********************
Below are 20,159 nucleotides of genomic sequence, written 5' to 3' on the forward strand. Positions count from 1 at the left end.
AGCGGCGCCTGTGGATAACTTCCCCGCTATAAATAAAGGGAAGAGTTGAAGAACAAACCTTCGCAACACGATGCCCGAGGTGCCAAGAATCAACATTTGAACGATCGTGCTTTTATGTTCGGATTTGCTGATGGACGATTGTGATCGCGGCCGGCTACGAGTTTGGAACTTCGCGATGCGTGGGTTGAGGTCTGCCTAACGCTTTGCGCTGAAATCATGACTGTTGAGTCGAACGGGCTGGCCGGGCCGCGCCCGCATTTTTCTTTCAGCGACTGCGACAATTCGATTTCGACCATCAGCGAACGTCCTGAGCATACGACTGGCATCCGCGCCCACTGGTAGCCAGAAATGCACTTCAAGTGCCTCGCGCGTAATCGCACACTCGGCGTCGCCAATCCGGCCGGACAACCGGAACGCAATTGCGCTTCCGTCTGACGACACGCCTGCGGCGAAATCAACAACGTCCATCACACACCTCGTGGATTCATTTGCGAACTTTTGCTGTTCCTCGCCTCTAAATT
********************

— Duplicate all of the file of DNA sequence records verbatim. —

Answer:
Below are 20,159 nucleotides of genomic sequence, written 5' to 3' on the forward strand. Positions count from 1 at the left end.
AGCGGCGCCTGTGGATAACTTCCCCGCTATAAATAAAGGGAAGAGTTGAAGAACAAACCTTCGCAACACGATGCCCGAGGTGCCAAGAATCAACATTTGAACGATCGTGCTTTTATGTTCGGATTTGCTGATGGACGATTGTGATCGCGGCCGGCTACGAGTTTGGAACTTCGCGATGCGTGGGTTGAGGTCTGCCTAACGCTTTGCGCTGAAATCATGACTGTTGAGTCGAACGGGCTGGCCGGGCCGCGCCCGCATTTTTCTTTCAGCGACTGCGACAATTCGATTTCGACCATCAGCGAACGTCCTGAGCATACGACTGGCATCCGCGCCCACTGGTAGCCAGAAATGCACTTCAAGTGCCTCGCGCGTAATCGCACACTCGGCGTCGCCAATCCGGCCGGACAACCGGAACGCAATTGCGCTTCCGTCTGACGACACGCCTGCGGCGAAATCAACAACGTCCATCACACACCTCGTGGATTCATTTGCGAACTTTTGCTGTTCCTCGCCTCTAAATT